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Long-term clinical outcomes in patients with CIS treated with interferon beta-1b: results from the 15-year follow up of the BENEFIT trial.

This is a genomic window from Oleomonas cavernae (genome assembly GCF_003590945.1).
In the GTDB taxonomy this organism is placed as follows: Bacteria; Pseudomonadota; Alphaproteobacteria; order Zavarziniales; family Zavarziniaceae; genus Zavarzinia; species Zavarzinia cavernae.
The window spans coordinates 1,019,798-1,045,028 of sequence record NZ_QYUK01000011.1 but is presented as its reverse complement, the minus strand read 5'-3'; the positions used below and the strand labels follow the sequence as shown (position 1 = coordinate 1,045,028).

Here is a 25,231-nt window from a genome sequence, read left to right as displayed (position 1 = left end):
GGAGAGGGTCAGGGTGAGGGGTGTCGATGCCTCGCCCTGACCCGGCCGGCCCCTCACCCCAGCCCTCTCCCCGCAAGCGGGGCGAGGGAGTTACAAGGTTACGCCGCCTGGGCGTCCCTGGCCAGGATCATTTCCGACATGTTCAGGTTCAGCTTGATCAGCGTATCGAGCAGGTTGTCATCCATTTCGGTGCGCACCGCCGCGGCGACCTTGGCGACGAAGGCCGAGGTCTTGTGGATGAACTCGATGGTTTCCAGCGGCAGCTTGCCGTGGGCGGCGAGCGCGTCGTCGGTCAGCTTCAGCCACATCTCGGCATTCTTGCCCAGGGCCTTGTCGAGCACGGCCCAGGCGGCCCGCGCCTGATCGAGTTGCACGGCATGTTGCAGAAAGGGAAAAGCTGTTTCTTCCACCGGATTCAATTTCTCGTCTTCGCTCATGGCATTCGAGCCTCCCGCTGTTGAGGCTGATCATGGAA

Multiple sclerosis (MS) treatment intervention with immunomodulating therapy at early disease stage improves short term clinical outcomes. The objective of this study is to describe the long-term outcomes and healthcare utilization of patients with clinically isolated syndrome (CIS) included in the Betaferon®/Betaseron® in Newly Emerging MS for Initial Treatment (BENEFIT) randomized, parallel group trial. In BENEFIT patients were assigned to "early" IFNB-1b treatment or placebo ("delayed" treatment). After 2 years or conversion to clinically definite multiple sclerosis (CDMS), all patients were offered IFNB-1b and were reassessed 15 years later. Of 468 patients, 261 (55.8%) were enrolled into BENEFIT 15 (161 [55.1%] from the early, 100 [56.8%] from the delayed treatment arm). In the full BENEFIT analysis set, risk of conversion to CDMS remained lower in the early treatment group ( - 30.5%; hazard ratio 0.695 [95% CI, 0.547-0.883]; p = 0.0029) with a 15.7% lower risk of relapse than in the delayed treatment group (p = 0.1008). Overall, 25 patients (9.6%; 9.9% early, 9.0% delayed) converted to secondary progressive multiple sclerosis. Disability remained low and stable with no significant difference between groups in Expanded Disability Status Scale score or MRI metrics. Paced Auditory Serial Addition Task-3 scores were better in the early treatment group (p = 0.0036 for treatment effect over 15 years). 66.3% of patients were still employed at Year 15 versus 74.7% at baseline. In conclusion, results 15 years from initial randomization support long-term benefits of early treatment with IFNB-1b.

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